From the beginning, they seemed very supportive and enthusiastic. We've also been included on marketing and distribution plans, as well as publicity and such details as the making of the trailer. By "included," I mean that people from Disney frequently called me, not just Wayne and Ron and Patrick. I was also invited to a lot of business meetings, most of which I declined to attend.
I know that the budget was a problem. It would have been nice, of course, to have had a $20-million budget like most mainstream movies, instead of $10.6 million, especially when some of that money was eaten up by acts of God and the Union. For one thing, California's seven-year drought decided to take a hiatus right when we started filming. It rained nearly every day. And then we went to China and nearly froze in the rain there. One scene in the script showed a family leaving their home in the midst of a drought. While sitting in a downpour, I x'd out drought in the script and wrote in flood . Also, a lot of the cast and crew became sick, yet we had to keep shooting. We couldn't afford not to, especially when we'd lost some time when the peasants in some of our locations staged riots. Riots? I learned later that's standard fare for shooting in China.
To sum up, I'd say Disney was a terrific studio to work with. They were great in giving us support and creative control; they were watchful about the money. We got a little extra money in the end, no Mercedes sports cars as bonuses. But, after all, this is a business. And they did believe wholeheartedly in this movie, when others had doubts.
ON THE SET
I was asked to participate as much as possible. I asked not to be included in any final casting decisions. I didn't know anything about acting, and, more important, a number of my mother's friends from the real Joy Luck Club were trying out for parts. Can you imagine me telling one of the real Joy Luck aunties she didn't get the part? Fortunately, some of them actually got parts as extras--as did my mother and Janet Yang's parents. Also, my niece Melissa Tan is one of the 4-year-olds with a speaking part.
I should mention that I also landed a part as an extra--or rather, two parts. One required me to dress in 1940s garb and wear a Betty Grable hairdo. I looked hideous and pleaded with the editor to "make sure you take out that scene." The other extra part stayed in the movie. Ron and I are extras who walk into a party scene with his two daughters, Sasha and Jennifer. Ron is talking on a cellular phone, and I'm apologizing for being late, then nagging Ron to call his lawyer back later. None of this is in the script, of course. I can see how extras can get carried away with their bit parts, always trying to steal the scene.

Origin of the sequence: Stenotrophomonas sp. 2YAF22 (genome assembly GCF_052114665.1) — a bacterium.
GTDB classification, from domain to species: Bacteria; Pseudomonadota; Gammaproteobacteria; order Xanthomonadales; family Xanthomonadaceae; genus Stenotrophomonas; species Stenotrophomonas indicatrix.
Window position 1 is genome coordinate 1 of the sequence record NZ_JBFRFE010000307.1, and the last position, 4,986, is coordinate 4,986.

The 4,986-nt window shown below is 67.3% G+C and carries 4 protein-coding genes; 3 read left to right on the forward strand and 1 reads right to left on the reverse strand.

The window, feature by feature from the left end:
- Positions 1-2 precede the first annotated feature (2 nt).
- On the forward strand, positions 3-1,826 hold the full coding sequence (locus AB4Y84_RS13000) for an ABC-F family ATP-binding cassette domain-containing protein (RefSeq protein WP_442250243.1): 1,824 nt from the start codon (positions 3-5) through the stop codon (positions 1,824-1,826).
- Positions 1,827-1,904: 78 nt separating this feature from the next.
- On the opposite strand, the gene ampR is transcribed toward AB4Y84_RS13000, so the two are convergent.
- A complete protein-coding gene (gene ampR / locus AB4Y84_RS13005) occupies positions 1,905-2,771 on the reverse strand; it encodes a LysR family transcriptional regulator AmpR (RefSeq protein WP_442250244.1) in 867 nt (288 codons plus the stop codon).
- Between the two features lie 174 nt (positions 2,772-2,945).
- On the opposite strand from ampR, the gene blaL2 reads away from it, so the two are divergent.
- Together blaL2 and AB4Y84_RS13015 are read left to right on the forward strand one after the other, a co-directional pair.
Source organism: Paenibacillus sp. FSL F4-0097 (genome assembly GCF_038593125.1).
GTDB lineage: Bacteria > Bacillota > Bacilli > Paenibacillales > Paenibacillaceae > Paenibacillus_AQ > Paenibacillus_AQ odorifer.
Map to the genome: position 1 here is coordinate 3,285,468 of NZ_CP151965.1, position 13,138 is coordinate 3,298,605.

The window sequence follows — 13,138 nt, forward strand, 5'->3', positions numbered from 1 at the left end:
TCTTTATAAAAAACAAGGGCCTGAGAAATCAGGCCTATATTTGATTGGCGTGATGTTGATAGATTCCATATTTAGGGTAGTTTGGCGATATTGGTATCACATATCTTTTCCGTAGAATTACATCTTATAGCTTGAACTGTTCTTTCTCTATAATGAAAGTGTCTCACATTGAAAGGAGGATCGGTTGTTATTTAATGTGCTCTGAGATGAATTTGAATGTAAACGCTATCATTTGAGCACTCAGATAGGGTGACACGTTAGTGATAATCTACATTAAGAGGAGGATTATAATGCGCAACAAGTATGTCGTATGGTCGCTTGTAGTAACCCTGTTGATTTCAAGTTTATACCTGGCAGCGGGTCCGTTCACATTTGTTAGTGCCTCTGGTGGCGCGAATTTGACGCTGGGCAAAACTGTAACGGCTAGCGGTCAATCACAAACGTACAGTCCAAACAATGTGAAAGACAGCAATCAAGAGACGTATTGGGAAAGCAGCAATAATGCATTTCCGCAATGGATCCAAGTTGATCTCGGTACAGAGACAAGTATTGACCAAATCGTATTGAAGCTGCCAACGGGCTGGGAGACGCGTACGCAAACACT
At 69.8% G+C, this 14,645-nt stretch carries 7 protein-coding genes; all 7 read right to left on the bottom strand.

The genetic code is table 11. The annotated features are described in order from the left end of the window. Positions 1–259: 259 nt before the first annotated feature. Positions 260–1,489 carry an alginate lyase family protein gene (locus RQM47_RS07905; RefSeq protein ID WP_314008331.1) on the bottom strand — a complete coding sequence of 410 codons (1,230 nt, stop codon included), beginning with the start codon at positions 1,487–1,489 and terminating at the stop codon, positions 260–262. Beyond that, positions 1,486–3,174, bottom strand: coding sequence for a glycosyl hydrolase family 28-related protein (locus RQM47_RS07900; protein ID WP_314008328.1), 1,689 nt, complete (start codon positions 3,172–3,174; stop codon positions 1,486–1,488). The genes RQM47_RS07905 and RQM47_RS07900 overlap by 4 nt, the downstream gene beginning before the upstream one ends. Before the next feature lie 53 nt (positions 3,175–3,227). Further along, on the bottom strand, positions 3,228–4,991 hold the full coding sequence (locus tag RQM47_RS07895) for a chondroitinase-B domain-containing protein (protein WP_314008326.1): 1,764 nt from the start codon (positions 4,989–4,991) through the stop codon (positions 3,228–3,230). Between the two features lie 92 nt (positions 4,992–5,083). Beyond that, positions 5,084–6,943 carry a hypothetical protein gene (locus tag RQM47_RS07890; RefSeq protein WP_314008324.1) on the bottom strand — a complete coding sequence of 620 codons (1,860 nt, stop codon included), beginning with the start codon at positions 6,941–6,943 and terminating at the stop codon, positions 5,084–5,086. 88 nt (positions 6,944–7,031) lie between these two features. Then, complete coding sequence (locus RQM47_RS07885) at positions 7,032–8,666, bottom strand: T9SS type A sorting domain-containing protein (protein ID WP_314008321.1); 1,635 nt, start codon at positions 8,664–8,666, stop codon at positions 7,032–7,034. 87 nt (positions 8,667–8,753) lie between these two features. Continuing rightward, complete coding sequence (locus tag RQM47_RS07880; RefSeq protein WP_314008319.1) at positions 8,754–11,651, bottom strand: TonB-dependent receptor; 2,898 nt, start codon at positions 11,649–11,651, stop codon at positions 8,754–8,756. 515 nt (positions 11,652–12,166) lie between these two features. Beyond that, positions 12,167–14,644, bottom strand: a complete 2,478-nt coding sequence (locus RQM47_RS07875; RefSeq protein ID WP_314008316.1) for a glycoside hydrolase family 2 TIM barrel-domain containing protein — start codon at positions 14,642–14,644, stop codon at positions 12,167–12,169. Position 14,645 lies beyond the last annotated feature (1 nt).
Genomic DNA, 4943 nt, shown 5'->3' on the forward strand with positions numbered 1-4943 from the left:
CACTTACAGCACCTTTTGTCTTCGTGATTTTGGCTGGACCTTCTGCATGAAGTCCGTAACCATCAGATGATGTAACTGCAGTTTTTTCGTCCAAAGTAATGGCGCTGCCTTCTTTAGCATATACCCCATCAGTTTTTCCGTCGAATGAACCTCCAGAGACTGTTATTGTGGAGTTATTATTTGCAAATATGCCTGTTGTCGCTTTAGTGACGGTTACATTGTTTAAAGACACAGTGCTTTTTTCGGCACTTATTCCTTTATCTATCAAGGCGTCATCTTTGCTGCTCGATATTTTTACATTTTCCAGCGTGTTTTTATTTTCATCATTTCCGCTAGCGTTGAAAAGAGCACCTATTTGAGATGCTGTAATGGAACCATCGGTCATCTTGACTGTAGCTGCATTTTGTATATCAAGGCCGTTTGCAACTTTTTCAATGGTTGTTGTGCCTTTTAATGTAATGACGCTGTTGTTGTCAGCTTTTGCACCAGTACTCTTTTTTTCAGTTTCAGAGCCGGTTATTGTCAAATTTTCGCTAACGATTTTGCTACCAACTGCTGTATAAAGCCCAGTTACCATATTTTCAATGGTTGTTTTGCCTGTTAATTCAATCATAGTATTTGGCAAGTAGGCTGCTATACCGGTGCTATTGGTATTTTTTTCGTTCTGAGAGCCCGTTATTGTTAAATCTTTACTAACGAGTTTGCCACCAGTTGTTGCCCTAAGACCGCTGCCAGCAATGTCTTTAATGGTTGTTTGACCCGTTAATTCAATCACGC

As a result of seeing take after take, I can never watch one particular scene without getting a stomach ache. In it, a character named Harold (played by Michael Paul Chan) is eating from a container of ice cream. He eats it, take after take after take. Then Wayne calls for another setup. Michael Paul eats it again, take after take after take. After six setups, I was sure he was going to explode.
I now have enormous respect for what actors do. And I have great respect for how Wayne treated them--always with respect and gentleness, yet remaining persistent in getting their best performance. In fact, in the same scene, Harold's wife, Lena (played by Lauren Tom), gets angry, then crumbles emotionally with fear and confusion. I thought each take was perfect, but Wayne would find some element of her performance--say, a certain tentativeness, or the fact that she had stumbled over a word--and he'd ask her to keep exactly that, that vulnerability. They'd do another take, and the scene was even better.
I was amazed to see the sets that Don Burt, the production designer, had built. It was as though he had taken a piece of my imagination and fully furnished it. In fiction, one can throw in a few interior-decorator touches--the plastic on the furniture, the framed photo of a dead ancestor--but the production designer has to put in everything, including the fingerprints next to the light switch. I felt guilty seeing all the work done on the sets--as though I hadn't written about the details with as much care and devotion.
I went to the set maybe once a week in the beginning, then almost every day during the last two weeks of principal photography in the United States. That's when Wayne anticipated he'd need Ron and me to make fast changes to the script, which we did indeed have to do every day. To stay on schedule, Wayne was shooting something like six or seven pages of script a day--which I understood to be a lot.